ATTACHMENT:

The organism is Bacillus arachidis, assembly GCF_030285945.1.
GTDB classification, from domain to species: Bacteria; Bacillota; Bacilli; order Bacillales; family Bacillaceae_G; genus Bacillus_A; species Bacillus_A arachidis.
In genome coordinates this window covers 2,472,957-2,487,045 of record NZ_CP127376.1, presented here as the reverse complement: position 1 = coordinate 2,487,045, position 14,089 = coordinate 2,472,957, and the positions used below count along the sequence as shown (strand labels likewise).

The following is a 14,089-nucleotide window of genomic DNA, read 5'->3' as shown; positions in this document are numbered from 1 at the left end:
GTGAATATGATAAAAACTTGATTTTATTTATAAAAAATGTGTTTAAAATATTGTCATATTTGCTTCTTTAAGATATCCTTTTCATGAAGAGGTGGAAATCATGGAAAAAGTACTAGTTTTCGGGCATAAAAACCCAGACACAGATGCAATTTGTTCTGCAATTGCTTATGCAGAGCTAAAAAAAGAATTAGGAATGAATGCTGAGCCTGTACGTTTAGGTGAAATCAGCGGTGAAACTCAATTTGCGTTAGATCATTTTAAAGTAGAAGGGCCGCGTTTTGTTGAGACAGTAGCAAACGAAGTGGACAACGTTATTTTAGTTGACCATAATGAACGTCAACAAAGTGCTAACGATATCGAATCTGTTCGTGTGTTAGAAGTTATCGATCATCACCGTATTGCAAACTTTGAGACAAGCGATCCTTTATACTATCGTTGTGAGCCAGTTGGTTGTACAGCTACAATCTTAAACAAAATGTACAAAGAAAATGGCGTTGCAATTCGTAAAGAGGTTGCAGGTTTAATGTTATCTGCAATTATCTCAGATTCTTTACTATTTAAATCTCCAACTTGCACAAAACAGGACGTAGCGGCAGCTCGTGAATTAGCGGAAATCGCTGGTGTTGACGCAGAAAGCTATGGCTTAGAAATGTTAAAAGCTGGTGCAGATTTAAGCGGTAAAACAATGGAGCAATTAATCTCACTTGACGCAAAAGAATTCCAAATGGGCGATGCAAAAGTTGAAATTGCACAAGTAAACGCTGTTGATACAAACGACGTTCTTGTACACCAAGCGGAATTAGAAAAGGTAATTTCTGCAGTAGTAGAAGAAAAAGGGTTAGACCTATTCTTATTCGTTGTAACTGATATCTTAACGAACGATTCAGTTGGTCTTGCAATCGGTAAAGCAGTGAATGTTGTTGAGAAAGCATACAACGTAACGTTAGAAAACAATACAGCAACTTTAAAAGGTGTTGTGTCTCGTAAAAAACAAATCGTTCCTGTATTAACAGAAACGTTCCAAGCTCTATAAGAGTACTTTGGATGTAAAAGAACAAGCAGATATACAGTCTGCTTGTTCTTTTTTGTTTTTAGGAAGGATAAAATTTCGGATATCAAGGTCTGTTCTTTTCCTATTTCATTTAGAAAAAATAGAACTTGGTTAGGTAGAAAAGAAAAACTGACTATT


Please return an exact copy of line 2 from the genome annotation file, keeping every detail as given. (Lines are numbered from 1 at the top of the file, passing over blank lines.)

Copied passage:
GTDB classification, from domain to species: Bacteria; Bacillota; Bacilli; order Bacillales; family Bacillaceae_G; genus Bacillus_A; species Bacillus_A arachidis.